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Virgin Australia Hobart-Brisbane on the B737-800

by on April 5, 2016
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Positives

The headrests are good. Other airlines flying 737s don't always have them.
Comfortable legroom
Easy check-in via kiosk and bag drop
Ticket includes luggage and a snack

Negatives

No power supply for mobile devices/laptops, either sockets or usb.

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Bottom Line
 

The ticket price for the direct flight was cheaper than a one-stop journey, without having to catch a middle of the night flight to do it.

 

We flew Virgin Australia’s direct Hobart-Brisbane flight in mid March which was also the least expensive option. Our flight took off from Hobart a little after the scheduled time of 1:10pm, landing slightly late at just before 3pm.

** Please note: Daylight saving ends in NSW, Victoria, Tasmania, ACT and South Australia on Sunday, 3 April 2016 when clocks go back one hour at 3:00am. Queensland does not observe Daylight saving, so it’s necessary to turn your watch back by one hour if travelling from a state that does.

First Impression

IMAG3133The Boeing 737-800 we flew on went in to service in May 2011, so it’s been with the airline about five and a half years, after spending nearly a year with predecessor Virgin Blue.

IMAG3130Check-in was very quick and easy using the self-check-in kiosks, taking less than 5 minutes. The line at the check-in counter was quite lengthy, but most opted to stay there rather than save time by using the kiosk. We were able to proceed to the Bag Drop where we realised that our allowance of 23kg per person, is one bag per passenger. As this allowance cannot be combined with another person on the same booking, it resulted in some hasty reorganisation as they are strict about the total.

The Seat

IMG_8283The leather seats on this aircraft are arranged in rows of three either side of a single aisle (two rows of four seats in Business) to give a total capacity of 8 in Business and 168 in economy.

IMG_8315

Virgin Australia 737, headrest

The Economy seats were comfortable and a standard width of 17″. You’ll squeeze a bit more room if you’re friendly with your neighbour and can raise the armrest, which tucks neatly in between the seats. The pitch of 31″ meant that there was an extra inch of legroom, a definite plus. IMG_8316The provision of a coat hook on the side of the seat in front was appreciated especially when flying between two cities with vastly different weather conditions. The seats are fitted with a headrest which is firm and retains its position when adjusted.

Legroom

IMG_8284The legroom of 11″ was quite generous, making it easy for the long legged, but also  a little more convenient for window and middle seat passengers to get out. Unfortunately, there is no footrest in front, although this makes it much easier to push a bag under the seat and still have plenty of foot room.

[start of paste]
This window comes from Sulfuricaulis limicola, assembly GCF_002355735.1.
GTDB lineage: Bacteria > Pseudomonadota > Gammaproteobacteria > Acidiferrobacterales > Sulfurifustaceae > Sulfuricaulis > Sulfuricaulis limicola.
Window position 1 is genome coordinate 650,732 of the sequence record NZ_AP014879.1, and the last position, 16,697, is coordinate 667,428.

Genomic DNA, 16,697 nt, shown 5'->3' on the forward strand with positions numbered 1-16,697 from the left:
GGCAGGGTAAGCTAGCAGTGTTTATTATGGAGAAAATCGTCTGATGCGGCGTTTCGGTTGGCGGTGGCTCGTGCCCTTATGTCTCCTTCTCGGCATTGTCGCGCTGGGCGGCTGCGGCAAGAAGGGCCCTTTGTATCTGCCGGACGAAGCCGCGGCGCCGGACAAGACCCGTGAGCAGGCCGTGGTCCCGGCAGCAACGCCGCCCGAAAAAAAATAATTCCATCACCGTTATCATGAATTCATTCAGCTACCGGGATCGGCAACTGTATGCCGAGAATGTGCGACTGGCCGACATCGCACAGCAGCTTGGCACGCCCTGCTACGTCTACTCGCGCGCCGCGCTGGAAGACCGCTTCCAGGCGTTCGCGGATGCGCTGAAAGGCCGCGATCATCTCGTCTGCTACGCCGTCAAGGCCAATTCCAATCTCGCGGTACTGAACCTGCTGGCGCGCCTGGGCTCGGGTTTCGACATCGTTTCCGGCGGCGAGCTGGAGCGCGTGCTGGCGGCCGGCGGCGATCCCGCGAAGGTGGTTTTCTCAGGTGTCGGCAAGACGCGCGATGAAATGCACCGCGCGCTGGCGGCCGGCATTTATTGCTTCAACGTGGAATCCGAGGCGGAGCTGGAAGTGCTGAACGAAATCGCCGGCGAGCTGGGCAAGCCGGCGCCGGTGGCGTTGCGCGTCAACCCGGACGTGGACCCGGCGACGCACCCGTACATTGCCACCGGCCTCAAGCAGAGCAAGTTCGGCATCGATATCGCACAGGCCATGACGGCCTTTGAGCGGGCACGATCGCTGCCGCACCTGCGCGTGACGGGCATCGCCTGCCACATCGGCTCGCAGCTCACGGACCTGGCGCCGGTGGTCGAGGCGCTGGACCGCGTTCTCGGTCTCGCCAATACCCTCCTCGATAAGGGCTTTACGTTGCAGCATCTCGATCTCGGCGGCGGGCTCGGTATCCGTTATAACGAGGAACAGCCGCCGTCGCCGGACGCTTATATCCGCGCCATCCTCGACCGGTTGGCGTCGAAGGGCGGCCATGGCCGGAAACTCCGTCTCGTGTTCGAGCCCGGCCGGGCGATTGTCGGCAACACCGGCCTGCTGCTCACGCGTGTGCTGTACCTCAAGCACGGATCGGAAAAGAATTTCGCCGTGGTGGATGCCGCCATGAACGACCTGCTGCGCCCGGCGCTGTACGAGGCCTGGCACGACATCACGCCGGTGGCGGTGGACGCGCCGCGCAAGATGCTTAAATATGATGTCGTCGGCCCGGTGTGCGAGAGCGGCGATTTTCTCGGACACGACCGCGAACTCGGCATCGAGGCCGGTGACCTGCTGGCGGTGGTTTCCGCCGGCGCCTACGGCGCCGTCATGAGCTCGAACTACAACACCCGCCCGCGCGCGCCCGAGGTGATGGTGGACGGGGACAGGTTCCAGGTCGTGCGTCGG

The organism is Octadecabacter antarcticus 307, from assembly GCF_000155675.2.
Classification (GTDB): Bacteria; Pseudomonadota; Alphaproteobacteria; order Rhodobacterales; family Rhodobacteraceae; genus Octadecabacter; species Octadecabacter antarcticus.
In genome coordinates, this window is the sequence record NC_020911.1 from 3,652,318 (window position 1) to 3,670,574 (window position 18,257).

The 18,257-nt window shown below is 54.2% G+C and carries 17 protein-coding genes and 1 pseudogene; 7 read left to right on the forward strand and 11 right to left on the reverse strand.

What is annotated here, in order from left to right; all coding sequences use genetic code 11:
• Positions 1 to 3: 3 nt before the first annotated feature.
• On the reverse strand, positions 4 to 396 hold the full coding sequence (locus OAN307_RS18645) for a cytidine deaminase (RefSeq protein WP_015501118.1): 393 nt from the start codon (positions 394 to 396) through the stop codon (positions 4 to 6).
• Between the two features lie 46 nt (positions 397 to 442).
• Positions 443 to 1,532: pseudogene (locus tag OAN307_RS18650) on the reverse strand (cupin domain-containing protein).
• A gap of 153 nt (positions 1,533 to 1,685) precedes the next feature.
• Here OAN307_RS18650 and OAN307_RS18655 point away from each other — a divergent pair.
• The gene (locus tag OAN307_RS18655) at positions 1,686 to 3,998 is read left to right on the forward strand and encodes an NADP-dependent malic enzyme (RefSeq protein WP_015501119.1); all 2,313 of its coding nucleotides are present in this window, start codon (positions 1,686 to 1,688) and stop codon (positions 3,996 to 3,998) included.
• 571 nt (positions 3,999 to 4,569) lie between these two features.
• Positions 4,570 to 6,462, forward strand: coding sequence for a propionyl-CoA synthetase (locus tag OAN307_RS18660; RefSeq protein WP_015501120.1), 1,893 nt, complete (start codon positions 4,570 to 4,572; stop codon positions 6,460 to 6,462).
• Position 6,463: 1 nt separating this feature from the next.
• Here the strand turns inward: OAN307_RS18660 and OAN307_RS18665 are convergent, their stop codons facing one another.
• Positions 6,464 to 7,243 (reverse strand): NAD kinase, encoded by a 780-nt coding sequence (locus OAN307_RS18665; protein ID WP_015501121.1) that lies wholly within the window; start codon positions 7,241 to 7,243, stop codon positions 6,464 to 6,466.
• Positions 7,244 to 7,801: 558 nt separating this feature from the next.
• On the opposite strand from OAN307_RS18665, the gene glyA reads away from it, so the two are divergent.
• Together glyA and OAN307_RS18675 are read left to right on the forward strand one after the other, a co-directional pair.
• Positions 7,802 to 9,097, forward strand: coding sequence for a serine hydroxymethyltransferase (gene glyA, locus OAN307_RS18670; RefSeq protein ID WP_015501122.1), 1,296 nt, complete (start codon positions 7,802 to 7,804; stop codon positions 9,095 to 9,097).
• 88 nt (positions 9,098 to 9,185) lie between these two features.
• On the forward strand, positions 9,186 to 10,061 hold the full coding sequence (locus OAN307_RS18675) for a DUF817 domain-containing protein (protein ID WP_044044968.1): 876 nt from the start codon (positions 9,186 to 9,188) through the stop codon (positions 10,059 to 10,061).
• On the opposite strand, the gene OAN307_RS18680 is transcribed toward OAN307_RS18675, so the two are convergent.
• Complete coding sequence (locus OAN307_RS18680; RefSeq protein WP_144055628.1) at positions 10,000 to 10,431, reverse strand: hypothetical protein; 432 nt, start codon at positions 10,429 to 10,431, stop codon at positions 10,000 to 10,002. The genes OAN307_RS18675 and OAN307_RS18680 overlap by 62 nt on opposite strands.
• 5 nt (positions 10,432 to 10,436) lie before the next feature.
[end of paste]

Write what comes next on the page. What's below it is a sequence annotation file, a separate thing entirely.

However, there is a ‘sort of’ footrest underneath your seat which not so long legged people can rest their heals on, which is quite comfortable.

Entertainment

There is no seat back entertainment unit installed in this aircraft. However, In-flight entertainment is available on all Virgin Australia Domestic and Short Haul flights on your own device. You’ll need to download the app before you fly from this link which will help you confirm compatibility and give you the latest offerings.

Workspace

Virgin AustraliaThe tray table is a standard single fold down and pull out table, with a depression for a cup. This aircraft has no charging facilities, either usb or socket, on the seat back, armrest or under the seat so you’ll need to ensure you have enough juice to last the journey.

Food

We were served a light snack – a pair of egg and lettuce sandwiches with a choice of juice or tea/coffee. There is also a retail menu in the seat pocket as well as online, which has a larger range of snacks and beverages that are available for purchase if you are still hungry. We appreciated the cup of water served about an hour before landing.

The Best Seat

The best seat is quite subjective depending on whether you want and aisle or window seat, want to get off quickly at the end of your flight, or any of a number of other personal reasons. However, it’s generally fair to say that certain seats may be more comfortable than others. If you want extra legroom, the first row of Economy (Row 3) or an exit row (Rows 13 & 14 ) offer more space, though the drawback is that you don’t have space to push your bags under the seat in front. For Row 3, that means the whole flight and for Rows 13 & 14, it’s just during take-off & landing. Additionally Row 13 (and Row 12) may have limited seat-back recline due to the row behind being an Exit Row.

If you’re bothered by people waiting for the toilet, you may like to avoid the back row of seating, Row 30). These seats also have limited recline. If you want a window seat, Row 9 has no window, and Rows 10-15 are directly above the wing, which may restrict your view considerably.

A few extra points

There are two sets of toilets at the rear of the Economy cabin. They were clean and well stocked. There is also a sharps disposal unit.

Announcements were clear and easy to understand, particularly those from the flight deck.

Travel by Economy Traveller was self-funded.

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